Wicked pirate port

John Taylor's plan of Port Royal in 1688

Few maps survive of Port Royal prior to the earthquake. Visitor John Taylor drew this one four years before disaster struck.

Thanks to Disney, everyone now knows that Tortuga was a centre for Caribbean piracy. However, the Hispaniola “Turtle island” was far from the most notorious pirate enclave. That title belongs to the Jamaican town of Port Royal. Once dubbed “the wickedest city in the world”, it was for the second half of the 17th century a magnet for smugglers, pirates and privateers – and for those who wanted a share in the  plunder they brought ashore.
An English foothold in a predominantly Spanish world, Jamaica freely issued letters of marque so that armed ships might legally attack the Spanish foe. Port Royal was the island’s principal town. It had a sheltered harbour which was perfect for careening (the scraping clean of ships’ hulls.) It was protected from attack by no fewer than 4 heavily-armed forts.
Port Royal welcomed pirates – indeed, it relied upon them. They spent their  stolen wealth freely in the shipyards and the markets …and in the bars and brothels that lined every street.
Port Royal grew and grew, until it was bigger than New York. Its free-spending inhabitants threw away their money in gambling, whoring and drinking, and the town developed a reputation as a den of wickedness and godlessness. One visitor claimed that for every ten residents there was a bar selling strong drink, and added with disgust that the taverns did not even shut on a Sunday. This was no exaggeration: in just one month of 1661, forty new taverns opened. A vicar who sailed there to save the miserable sinners from hell returned immediately to England, saying that…
“Since the majority of its population consists of pirates, cut-throats, whores and some of the vilest persons in the whole world, I felt my permanence there was of no use.”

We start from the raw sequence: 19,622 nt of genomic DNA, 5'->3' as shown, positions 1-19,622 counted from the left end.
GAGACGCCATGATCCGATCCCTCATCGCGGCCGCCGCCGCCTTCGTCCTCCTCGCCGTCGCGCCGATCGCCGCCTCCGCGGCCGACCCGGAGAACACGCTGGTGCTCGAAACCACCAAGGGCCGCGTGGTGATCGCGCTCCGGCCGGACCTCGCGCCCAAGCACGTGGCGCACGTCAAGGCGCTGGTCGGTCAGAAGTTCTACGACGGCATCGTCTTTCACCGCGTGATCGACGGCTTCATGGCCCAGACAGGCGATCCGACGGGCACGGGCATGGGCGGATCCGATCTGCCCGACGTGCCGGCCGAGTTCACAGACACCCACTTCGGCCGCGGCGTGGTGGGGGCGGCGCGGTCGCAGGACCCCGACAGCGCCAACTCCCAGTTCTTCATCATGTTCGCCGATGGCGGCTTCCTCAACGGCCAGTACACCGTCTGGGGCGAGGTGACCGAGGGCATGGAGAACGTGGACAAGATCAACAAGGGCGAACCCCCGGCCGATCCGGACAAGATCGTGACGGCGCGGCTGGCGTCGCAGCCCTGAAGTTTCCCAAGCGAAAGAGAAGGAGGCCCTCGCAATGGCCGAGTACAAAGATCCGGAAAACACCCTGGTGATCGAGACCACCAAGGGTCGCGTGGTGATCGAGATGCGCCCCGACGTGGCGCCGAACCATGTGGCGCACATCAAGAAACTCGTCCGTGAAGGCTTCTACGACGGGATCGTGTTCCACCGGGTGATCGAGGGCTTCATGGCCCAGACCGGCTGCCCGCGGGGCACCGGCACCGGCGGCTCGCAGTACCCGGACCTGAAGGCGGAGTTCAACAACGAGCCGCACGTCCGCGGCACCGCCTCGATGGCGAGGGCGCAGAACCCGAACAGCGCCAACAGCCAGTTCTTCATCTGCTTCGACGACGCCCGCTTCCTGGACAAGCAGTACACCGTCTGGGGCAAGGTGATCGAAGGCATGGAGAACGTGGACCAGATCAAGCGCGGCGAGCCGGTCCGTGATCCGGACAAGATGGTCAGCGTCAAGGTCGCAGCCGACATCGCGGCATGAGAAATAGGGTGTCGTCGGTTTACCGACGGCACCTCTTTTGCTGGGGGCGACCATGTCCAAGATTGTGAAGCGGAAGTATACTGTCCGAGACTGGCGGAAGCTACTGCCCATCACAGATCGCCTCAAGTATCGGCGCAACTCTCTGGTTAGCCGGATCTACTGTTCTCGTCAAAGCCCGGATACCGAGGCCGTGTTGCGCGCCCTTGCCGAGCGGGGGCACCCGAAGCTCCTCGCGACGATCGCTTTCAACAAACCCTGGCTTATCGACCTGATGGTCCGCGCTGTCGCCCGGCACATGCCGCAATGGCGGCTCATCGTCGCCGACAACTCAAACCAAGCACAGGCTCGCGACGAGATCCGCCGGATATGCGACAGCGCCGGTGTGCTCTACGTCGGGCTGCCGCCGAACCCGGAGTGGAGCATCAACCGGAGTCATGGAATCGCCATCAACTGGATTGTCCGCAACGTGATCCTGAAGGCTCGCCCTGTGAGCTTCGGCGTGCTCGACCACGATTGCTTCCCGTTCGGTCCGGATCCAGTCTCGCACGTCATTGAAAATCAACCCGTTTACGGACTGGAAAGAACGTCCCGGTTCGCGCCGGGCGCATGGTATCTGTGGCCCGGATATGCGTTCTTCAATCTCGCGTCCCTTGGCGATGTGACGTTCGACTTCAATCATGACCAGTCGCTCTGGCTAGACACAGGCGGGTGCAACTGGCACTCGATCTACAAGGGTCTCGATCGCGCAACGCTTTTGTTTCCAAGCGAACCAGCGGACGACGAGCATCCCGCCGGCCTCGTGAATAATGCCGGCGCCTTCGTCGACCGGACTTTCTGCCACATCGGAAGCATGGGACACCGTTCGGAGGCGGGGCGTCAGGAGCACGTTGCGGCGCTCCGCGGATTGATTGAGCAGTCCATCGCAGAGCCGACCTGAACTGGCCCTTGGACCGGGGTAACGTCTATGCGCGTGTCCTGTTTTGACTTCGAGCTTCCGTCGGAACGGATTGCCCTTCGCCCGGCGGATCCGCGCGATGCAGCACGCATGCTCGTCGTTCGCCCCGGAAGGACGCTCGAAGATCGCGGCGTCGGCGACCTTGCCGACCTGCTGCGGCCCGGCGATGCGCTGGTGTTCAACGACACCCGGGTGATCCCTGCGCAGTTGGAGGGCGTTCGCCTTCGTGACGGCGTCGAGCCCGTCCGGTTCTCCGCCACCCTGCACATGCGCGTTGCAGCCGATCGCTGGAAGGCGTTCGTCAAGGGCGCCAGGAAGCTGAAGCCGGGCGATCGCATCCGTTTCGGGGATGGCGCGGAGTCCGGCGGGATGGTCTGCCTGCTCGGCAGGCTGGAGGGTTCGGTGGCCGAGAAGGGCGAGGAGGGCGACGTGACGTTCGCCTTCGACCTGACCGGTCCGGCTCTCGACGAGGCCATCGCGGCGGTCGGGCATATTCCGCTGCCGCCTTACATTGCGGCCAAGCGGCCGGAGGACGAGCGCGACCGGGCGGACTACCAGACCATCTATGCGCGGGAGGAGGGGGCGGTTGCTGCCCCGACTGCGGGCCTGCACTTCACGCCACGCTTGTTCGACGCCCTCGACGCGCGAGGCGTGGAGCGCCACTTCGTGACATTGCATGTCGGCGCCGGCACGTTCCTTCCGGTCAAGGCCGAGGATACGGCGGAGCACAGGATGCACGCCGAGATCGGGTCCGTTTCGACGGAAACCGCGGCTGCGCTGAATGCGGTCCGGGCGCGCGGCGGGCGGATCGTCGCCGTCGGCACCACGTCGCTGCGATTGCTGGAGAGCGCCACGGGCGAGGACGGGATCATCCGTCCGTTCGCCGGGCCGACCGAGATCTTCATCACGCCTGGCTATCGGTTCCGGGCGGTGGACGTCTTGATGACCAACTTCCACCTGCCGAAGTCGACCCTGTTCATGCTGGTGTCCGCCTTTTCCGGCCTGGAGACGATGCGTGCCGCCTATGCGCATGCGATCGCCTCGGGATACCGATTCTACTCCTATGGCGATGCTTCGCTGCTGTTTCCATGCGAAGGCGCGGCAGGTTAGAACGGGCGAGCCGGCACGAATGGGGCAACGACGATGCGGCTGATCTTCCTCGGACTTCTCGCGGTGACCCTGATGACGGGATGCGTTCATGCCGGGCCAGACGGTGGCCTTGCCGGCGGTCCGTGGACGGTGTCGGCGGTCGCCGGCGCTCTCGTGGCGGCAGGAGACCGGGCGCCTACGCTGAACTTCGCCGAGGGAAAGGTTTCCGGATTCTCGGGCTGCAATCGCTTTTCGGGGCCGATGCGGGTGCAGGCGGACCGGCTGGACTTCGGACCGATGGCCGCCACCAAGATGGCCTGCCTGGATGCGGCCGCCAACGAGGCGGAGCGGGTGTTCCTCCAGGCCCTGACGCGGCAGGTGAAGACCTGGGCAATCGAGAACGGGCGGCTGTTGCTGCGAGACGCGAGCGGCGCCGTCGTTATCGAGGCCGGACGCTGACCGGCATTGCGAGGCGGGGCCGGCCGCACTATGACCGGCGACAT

The pirates’ antics on the island were the stuff of legend. They would spend two or three thousand pieces-of-eight in a single night of dissipation, losing even their shirts in the bawdy and gambling houses. One pirate gave “a common strumpet” 500 pieces-of-eight to strip. (You could buy a cow for two pieces-of-eight, so this was enough to stock a large farm.) Another bought a cask of wine, opened it in the street, and with a cocked pistol in his hand, forced everyone who passed to have a drink.
Port Royal’s evil reputation came to a sudden and dramatic end on the 7th of June 1692, when it was at the peak of its prosperity. Just before noon, a massive earthquake struck Jamaica. Built on soft sand, Port Royal was literally swallowed up by the shaking ground in the space of a few minutes. Everything – pirates, taverns, privateers, gambling dens, smugglers, brothels and all – was sucked down, or swept out to sea by the tidal wave that followed.
For the pirates and their hangers-on, it was a disaster. But for the religious, it was divine justice. Port Royal was “Sodom fill’d with all manner of debauchery” and now God had destroyed it.A report of the earthquake that swallowed Port RoyalIf you want to know more, you may be able to find in a library Robert F Marx’s 1967 book Pirate Port, the story of the Sunken City of Port Royal. There is also comprehensive Wikipedia page.


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